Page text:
Sunday, December 25, 2011

Christmas in China: The bulb in the West and the new iPhone to it -

photo illustration

Christmas is exported good

The Chinese city of Yiwu in Zhejiang province is occasionally called the Capital Christmas decorations all over the world come here because most of the bulbs that illuminate the city on all continents.

Christmas ornaments are doing well despite the overall slowdown in industrial production in China, which occurred for the first time in three years, with exports of Christmas decorations went up by ten percent. And only in the last few years in Yiwu, the number of producers from eighty to six hundred.

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Ornaments also increasingly do not leave Chinese territory, but adorns schools, hotels, shopping centers and offices. “With the regrowth generation born in the eighties and nineties has Christmas ever stronger influence of culture,” he told the Financial Times Jinlin Chen, head of the Association of Christmas products in Yiwu. Sale of ornaments in China is also one major advantage: at home, manufacturers can sell ornaments, paradoxically, more expensive than abroad, because the Chinese have no idea how much this Christmas lanterns should be. Unlike Europeans or Americans. “The domestic market is more profitable,” says Gong Yuequan of Youlide by Zhejiang Arts and Crafts Company.

gift called smartphones

As for gifts, this holiday would be a hit in China could become the new iPhone 4S smartphone from Apple. According to the newspaper China Daily China Unicom is the company that distributes phone, got the license sales in mainland China. The device can start selling in December, so befall shopping spree.

It will probably be strong, at least judging by the response from Hong Kong. The phone there after the October performances sold out online within ten minutes and at retail had to interfere with police.


Asian purses

Asians – although not one of their Christmas tradition – the issue presents a lot of money. Residents of China, Japan, Malaysia, Indonesia, Thailand, South Korea and Australia as they spend an average of $ 570, as found among online consumers, Visa. Most residents spend in Asia, Singapore, and it averaged $ 840 per person. But if counting Australians who purchased gifts for the network is not sorry for $ 900.

Indians exchanged sweets, again Chinese red envelopes with money

Christmas is a Christian holiday, and most Asian countries do not report to the Christian faith, yet people in Asia during the turn of exchanging gifts. How do I look like Christmas in Asian countries? We asked reporters E15 in seven countries.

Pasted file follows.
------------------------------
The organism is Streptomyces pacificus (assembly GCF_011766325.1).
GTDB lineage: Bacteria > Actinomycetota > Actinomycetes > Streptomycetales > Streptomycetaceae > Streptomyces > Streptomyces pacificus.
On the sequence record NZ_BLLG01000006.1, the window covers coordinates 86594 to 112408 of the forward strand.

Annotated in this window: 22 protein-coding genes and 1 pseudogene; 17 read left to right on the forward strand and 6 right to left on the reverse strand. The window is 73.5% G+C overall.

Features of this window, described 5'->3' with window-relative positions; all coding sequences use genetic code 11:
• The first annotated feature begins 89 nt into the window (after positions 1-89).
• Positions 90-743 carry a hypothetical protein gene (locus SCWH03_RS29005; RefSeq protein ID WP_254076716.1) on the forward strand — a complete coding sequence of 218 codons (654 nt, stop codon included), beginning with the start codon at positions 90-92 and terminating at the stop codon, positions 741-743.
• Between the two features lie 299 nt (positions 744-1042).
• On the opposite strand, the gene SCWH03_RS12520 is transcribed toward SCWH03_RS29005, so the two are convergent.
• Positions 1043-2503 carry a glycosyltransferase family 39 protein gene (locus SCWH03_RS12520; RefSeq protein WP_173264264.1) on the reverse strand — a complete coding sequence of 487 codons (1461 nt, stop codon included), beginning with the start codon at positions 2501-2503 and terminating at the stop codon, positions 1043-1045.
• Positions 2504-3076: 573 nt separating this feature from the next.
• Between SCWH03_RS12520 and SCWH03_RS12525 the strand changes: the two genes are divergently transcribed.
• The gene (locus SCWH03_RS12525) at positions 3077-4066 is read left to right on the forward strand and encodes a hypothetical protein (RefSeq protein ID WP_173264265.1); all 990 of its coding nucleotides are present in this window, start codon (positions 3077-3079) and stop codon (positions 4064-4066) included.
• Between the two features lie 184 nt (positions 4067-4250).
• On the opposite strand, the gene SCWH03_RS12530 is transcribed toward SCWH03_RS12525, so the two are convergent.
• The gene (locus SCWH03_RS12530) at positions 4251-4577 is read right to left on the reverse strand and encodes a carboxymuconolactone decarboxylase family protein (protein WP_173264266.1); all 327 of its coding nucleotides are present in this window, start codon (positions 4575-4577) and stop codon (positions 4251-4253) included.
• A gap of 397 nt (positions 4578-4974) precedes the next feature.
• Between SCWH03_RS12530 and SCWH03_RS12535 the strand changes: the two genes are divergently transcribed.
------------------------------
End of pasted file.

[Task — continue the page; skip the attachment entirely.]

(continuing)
first What people give gifts for Christmas?

second What will this hit?

third There is a traditional Christmas meal, which will increase demand for some raw materials?

fourth Somehow affects the economic crisis this Christmas?

Beibei Yin, China

first In China, there is no tradition of Christmas, and thus no traditional gifts. According to the New Year’s tradition but give young people the old red envelope with money.
Second I’m sure it will be popular products from Apple. Third

China is too large to be able to appoint a single meal. On the north, but on New Year traditionally eat dumplings, so it will be great demand for wheat, pork and cabbage.
4th I have not noticed any change in mood. Some exporters focus on Europe did.

Tara Ha, Hong Kong

first Although Hong Kong is a blend of Eastern and Western cultures, we have a traditional Christmas or Christmas gifts. In stores run sales but mostly, Christmas is generally considered an ideal time for shopping and gifting loved ones.
Second There is something really major. Just eat with family and friends, and replace the gifts. Third
Unlike in the West do not eat the traditional Christmas food such as turkey. The people they go to a restaurant and celebrate holidays.
4th Most affected.

Sakshi Sharma, India

first Each family will share with neighbors and friends to bowl with Indian regional sweets. Another traditional gift we have.
Second None noticed the trend and I think it is not. Perhaps the trends associated with the festival of Diwali … third For the production of cookies are used rice flour, sugar and oil.
fourth Rather than a crisis affecting Europe’s Christmas preparations fear of a terrorist attack or a local conflict. The temples will certainly be more police officers for example, midnight mass.

Kounila Keo, Cambodia

first Wishes, toys and some teenagers they exchange packets containing some surprises.
second It’s hard to say. Celebrating Christmas was like when I was younger. Third
Most people eat meat, even though ninety percent of the population adheres to Buddhism. Fourth

I do not think European crisis may somehow affect the local Christmas.

John Narayan Parajuli

, Nepal

In Nepal, celebrated Christmas – except for a small group of Christians.

Adumyan Emilia, Armenia

first A common gift is clothing, cosmetics, greeting cards and funny souvenirs.
second no such thing.
third are Stolicni traditional dish salad, dolma, Armenian dish of minced meat in cabbage leaves, or blinĨik, which is a pancake. These dishes need meat, vegetables and fruits.
4th Every Day is affected by the crisis. During the crisis, people give small gifts and cook more modestly.

Tomoyuki Tajitsu, Japan

first Generally speaking, traditional gifts various dishes or furniture.
second Every year, the favorite food, alcohol and sweets.
3 .

Christmas is not our tradition.
4th I guess that given the strength of the yen against the euro exchange rate will be imported products more affordable.


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